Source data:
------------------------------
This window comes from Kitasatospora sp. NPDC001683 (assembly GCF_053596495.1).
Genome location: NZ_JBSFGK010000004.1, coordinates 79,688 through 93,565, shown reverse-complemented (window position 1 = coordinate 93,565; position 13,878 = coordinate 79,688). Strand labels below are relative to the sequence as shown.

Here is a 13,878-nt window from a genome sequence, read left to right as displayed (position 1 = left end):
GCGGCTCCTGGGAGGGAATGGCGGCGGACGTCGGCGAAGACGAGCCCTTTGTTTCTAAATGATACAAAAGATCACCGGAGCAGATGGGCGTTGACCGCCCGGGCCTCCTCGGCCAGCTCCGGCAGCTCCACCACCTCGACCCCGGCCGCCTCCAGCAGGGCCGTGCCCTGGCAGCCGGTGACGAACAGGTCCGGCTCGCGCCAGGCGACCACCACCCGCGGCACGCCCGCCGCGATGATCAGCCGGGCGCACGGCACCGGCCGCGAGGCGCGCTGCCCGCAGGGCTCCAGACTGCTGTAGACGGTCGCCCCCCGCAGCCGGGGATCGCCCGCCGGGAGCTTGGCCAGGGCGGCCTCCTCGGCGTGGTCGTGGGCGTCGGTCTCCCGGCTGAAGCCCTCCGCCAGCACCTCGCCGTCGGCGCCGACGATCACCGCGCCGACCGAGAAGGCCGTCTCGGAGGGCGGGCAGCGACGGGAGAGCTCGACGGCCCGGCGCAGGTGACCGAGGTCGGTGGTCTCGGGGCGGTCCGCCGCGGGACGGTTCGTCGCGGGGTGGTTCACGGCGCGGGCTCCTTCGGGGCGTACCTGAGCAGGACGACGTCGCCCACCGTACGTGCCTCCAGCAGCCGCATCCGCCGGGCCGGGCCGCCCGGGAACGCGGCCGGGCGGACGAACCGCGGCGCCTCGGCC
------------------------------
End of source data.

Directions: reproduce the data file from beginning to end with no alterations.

This window comes from Kitasatospora sp. NPDC001683 (assembly GCF_053596495.1).
Genome location: NZ_JBSFGK010000004.1, coordinates 79,688 through 93,565, shown reverse-complemented (window position 1 = coordinate 93,565; position 13,878 = coordinate 79,688). Strand labels below are relative to the sequence as shown.

Here is a 13,878-nt window from a genome sequence, read left to right as displayed (position 1 = left end):
GCGGCTCCTGGGAGGGAATGGCGGCGGACGTCGGCGAAGACGAGCCCTTTGTTTCTAAATGATACAAAAGATCACCGGAGCAGATGGGCGTTGACCGCCCGGGCCTCCTCGGCCAGCTCCGGCAGCTCCACCACCTCGACCCCGGCCGCCTCCAGCAGGGCCGTGCCCTGGCAGCCGGTGACGAACAGGTCCGGCTCGCGCCAGGCGACCACCACCCGCGGCACGCCCGCCGCGATGATCAGCCGGGCGCACGGCACCGGCCGCGAGGCGCGCTGCCCGCAGGGCTCCAGACTGCTGTAGACGGTCGCCCCCCGCAGCCGGGGATCGCCCGCCGGGAGCTTGGCCAGGGCGGCCTCCTCGGCGTGGTCGTGGGCGTCGGTCTCCCGGCTGAAGCCCTCCGCCAGCACCTCGCCGTCGGCGCCGACGATCACCGCGCCGACCGAGAAGGCCGTCTCGGAGGGCGGGCAGCGACGGGAGAGCTCGACGGCCCGGCGCAGGTGACCGAGGTCGGTGGTCTCGGGGCGGTCCGCCGCGGGACGGTTCGTCGCGGGGTGGTTCACGGCGCGGGCTCCTTCGGGGCGTACCTGAGCAGGACGACGTCGCCCACCGTACGTGCCTCCAGCAGCCGCATCCGCCGGGCCGGGCCGCCCGGGAACGCGGCCGGGCGGACGAACCGCGGCGCCTCGGCC